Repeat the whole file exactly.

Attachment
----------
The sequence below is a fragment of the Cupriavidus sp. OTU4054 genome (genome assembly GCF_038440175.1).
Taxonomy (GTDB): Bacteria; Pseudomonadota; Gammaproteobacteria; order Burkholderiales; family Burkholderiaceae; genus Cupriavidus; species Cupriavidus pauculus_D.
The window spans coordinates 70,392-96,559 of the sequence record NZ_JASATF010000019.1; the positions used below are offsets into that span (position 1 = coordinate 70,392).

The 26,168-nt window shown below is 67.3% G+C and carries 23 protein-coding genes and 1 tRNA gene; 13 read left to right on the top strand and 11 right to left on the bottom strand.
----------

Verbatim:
The sequence below is a fragment of the Cupriavidus sp. OTU4054 genome (genome assembly GCF_038440175.1).
Taxonomy (GTDB): Bacteria; Pseudomonadota; Gammaproteobacteria; order Burkholderiales; family Burkholderiaceae; genus Cupriavidus; species Cupriavidus pauculus_D.
The window spans coordinates 70,392-96,559 of the sequence record NZ_JASATF010000019.1; the positions used below are offsets into that span (position 1 = coordinate 70,392).

The 26,168-nt window shown below is 67.3% G+C and carries 23 protein-coding genes and 1 tRNA gene; 13 read left to right on the top strand and 11 right to left on the bottom strand.